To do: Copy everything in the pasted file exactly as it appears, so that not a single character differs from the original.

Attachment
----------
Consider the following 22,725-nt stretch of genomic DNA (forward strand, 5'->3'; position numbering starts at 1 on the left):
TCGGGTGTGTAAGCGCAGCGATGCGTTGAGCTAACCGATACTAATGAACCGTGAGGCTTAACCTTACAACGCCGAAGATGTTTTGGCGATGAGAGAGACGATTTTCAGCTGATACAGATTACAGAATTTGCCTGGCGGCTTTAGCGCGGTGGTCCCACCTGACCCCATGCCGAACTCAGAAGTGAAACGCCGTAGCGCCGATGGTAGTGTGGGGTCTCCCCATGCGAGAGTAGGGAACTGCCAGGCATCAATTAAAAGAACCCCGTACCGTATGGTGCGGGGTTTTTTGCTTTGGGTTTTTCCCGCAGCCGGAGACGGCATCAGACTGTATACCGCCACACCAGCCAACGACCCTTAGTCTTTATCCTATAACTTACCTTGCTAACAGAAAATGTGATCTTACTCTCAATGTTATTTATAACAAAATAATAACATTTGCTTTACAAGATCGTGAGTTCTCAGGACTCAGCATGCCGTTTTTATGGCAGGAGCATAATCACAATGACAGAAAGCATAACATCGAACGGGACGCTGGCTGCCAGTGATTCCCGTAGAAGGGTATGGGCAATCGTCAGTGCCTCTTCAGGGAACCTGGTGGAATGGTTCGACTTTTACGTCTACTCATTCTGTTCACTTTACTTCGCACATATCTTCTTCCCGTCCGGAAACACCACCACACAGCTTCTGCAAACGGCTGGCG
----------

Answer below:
Consider the following 22,725-nt stretch of genomic DNA (forward strand, 5'->3'; position numbering starts at 1 on the left):
TCGGGTGTGTAAGCGCAGCGATGCGTTGAGCTAACCGATACTAATGAACCGTGAGGCTTAACCTTACAACGCCGAAGATGTTTTGGCGATGAGAGAGACGATTTTCAGCTGATACAGATTACAGAATTTGCCTGGCGGCTTTAGCGCGGTGGTCCCACCTGACCCCATGCCGAACTCAGAAGTGAAACGCCGTAGCGCCGATGGTAGTGTGGGGTCTCCCCATGCGAGAGTAGGGAACTGCCAGGCATCAATTAAAAGAACCCCGTACCGTATGGTGCGGGGTTTTTTGCTTTGGGTTTTTCCCGCAGCCGGAGACGGCATCAGACTGTATACCGCCACACCAGCCAACGACCCTTAGTCTTTATCCTATAACTTACCTTGCTAACAGAAAATGTGATCTTACTCTCAATGTTATTTATAACAAAATAATAACATTTGCTTTACAAGATCGTGAGTTCTCAGGACTCAGCATGCCGTTTTTATGGCAGGAGCATAATCACAATGACAGAAAGCATAACATCGAACGGGACGCTGGCTGCCAGTGATTCCCGTAGAAGGGTATGGGCAATCGTCAGTGCCTCTTCAGGGAACCTGGTGGAATGGTTCGACTTTTACGTCTACTCATTCTGTTCACTTTACTTCGCACATATCTTCTTCCCGTCCGGAAACACCACCACACAGCTTCTGCAAACGGCTGGCG